Lest I am branded too politically correct, I will say that most of these trite narrative moves are overwhelmed by the sheer vocal force of a musical ensemble that cannot be stopped. To begin with Liudmyla Monastyrska brings a level of chutzpah to Abigaille I have not seen at the Met since Anna Netrebko seared my soul with her performance in Manon Lescaut.

Full-throttled, gutsy, and campy (in the best sense of the word), Monastyrska stomps about the stage with life-affirming bravado. Her deeply satisfying Abigaille is one that borders on the edge of good taste. She is reckless, bold, and joyful; her performance is thrilling.

In light of Monastyrska’s Abigaille, it is hard to get behind the political power of Plácido Domingo’s Nabucco, who appears more milquetoast than he probably intends. His baritone, as usual, sounds more like a tenor essaying a baritone role. But still, his singing is effective and moving, despite the sense that he is miscast.

Jamie Barton and Russell Thomas are appealing as the lovers Fenena and Ismaele. Barton is especially moving, her dramatic commitment deepening a role that might be merely tossed off as one-dimensional. Her mezzo is elegant and rich as well, except at the end of her aria, “O, dischiuso è il firmamento!” when her high A spreads a bit. As her counterpart, Thomas is more reliable, and equally expressive.

As Zaccaria, High Priest of the Hebrews, Dimitry Belosselskiy sings with a luxurious, exciting bass, his middle voice noteworthy for its resonance and evenness. However, his low notes are, at times, difficult to hear.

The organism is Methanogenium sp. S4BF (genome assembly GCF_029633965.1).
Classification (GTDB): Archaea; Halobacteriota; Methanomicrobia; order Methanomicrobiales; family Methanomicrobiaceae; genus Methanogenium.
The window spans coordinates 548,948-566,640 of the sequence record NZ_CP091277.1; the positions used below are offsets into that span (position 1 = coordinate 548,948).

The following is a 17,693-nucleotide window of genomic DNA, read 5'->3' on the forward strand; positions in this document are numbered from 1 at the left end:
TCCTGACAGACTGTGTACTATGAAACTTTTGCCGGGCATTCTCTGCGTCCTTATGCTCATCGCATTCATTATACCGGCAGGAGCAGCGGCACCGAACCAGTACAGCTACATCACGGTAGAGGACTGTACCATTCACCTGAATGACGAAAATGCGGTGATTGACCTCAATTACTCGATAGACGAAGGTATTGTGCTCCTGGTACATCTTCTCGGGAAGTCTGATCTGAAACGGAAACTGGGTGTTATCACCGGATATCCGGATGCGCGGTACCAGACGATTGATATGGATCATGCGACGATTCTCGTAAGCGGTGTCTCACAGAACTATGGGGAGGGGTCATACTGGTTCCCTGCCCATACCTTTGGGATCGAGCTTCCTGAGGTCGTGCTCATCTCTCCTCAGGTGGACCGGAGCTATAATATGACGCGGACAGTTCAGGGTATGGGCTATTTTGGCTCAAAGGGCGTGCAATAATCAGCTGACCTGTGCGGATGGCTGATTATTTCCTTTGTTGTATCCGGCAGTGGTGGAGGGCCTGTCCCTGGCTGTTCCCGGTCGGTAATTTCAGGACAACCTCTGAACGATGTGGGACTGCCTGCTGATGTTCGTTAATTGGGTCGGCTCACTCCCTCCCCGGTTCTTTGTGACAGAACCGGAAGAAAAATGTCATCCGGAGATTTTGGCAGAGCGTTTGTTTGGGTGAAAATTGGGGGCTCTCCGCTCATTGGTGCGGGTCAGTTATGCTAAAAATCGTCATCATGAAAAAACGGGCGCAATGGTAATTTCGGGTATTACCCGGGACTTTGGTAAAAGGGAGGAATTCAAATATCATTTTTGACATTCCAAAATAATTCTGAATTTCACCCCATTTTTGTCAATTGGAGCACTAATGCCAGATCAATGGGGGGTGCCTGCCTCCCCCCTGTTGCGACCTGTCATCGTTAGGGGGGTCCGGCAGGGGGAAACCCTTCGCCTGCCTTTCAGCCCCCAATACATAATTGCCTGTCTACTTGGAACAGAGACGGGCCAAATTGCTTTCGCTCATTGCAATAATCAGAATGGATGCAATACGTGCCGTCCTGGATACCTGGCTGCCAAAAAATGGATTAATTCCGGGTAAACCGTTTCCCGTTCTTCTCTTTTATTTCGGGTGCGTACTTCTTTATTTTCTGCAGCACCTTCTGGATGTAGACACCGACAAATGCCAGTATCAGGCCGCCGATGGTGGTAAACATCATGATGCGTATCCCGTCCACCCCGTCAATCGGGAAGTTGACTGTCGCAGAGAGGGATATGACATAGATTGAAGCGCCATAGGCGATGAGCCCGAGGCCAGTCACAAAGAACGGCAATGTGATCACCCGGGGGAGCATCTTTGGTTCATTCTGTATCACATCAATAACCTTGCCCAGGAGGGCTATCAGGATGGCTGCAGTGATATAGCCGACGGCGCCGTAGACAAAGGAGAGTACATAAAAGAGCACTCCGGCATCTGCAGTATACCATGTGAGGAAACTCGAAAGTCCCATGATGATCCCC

But the real star of the evening, as is usually the case with Nabucco, is the chorus, under the supervision of Chorus Master Donald Palumbo. Their emotional reading of the evergreen “Va, pensiero” moves with a haunting solemnity. And, beyond this famous passage, the chorus contributes significantly to the evening’s overall appeal, cultivating a deep sense of the communal crisis that undergirds the opera’s drama. Conductor James Levine, warmly received in the house, pulls the entire ensemble together expertly, driving the Met Orchestra through the score.

Moshinksky’s 2001 production remains odd and stylistically confusing. The costumes are especially confounding, resembling something somewhere between a summer stock production of Les Misérables and Xena: Warrior Princess. The large, overblown set turns on a turntable, gothic and shadowy, but does little beyond that to invoke the wonder and brutality of the ancient world.

In the end, excellent music and courageous performances triumph over a lackluster production and weak libretto. Fortunately for us, enough miracles are located within the music, within the singing, and within the playing, to make any pagan a true believer in this Nabucco.

Photo: Marty Sohl/Metropolitan Opera